Chaos In The Metal Market A Warning To The Climate Industrial Complex

russian nickel mine

russian nickel mine

Wars rarely go as planned and they invariably have collateral economic damage that surprises the unsuspecting.

That’s the story this week in the chaos in the market for nickel, a crucial metal used in electric-vehicle batteries, among other things.

The London Metal Exchange on Tuesday suspended trading in nickel after the price soared 66% on Monday to more than $100,000 a metric ton. [bold, links added]

This was the first time the LME suspended trading for metal since the international tin cartel collapsed in 1985.

Russia is a major nickel producer (pictured above), and traders are concerned about shortages in the metal from U.S. and European sanctions. Short-traders covering their positions also sent prices higher.

Inevitably, such sharp price moves will catch some traders and companies on the wrong side of trades. One of the trampled appears to be Tsingshan Holding Group, a giant Chinese nickel producer.

Chinese media reported Tuesday that Tsingshan had paper losses of $8 billion on its nickel contracts. Tsingshan is privately held, and its founder said it has no operational problems. But the firm’s creditors will be watching closely.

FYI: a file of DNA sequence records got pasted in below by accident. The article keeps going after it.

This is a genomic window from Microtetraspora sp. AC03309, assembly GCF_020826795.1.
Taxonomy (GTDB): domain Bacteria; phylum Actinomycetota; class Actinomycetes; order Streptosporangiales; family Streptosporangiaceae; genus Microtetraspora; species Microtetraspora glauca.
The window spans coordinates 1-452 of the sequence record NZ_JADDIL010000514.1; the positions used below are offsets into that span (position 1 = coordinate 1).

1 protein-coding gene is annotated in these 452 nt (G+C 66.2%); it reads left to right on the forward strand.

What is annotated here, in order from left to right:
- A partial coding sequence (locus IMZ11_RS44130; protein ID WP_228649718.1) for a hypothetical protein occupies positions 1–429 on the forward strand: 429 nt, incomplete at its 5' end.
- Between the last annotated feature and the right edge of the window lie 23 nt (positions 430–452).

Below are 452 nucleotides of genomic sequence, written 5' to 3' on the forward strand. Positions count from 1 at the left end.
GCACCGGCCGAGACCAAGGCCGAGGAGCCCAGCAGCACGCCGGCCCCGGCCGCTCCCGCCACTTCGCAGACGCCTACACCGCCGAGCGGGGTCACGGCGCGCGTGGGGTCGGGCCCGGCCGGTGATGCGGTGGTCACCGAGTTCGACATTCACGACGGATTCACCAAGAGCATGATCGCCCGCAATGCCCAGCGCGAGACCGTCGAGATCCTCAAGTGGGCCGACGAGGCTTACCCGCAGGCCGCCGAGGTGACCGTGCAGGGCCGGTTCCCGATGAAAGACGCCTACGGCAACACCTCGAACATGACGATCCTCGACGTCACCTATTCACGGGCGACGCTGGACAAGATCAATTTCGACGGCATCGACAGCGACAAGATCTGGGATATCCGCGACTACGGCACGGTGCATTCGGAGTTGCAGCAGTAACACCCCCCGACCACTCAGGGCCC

The nickel pickle is also a warning to the climate lobby that wants a hell-bent transition to green energy.

Electric vehicles rely on metals like nickel and lithium that are mined in countries like Russia and China that don’t share American interests. Russia produces about 7% of the global nickel supply.

If you think the Kremlin holds leverage over Europe for natural gas, imagine the leverage it would have over global EV production.

Yet the climateers block U.S. mining for nickel and other minerals at every opportunity.

They can’t both restrict U.S. production and have the green future they want, as Europe is discovering after it made itself hostage to Russian energy.

The climate lobby needs to grow up and face the harsh world as it is, not the free-energy fantasy of its dreams.

Read more at WSJ

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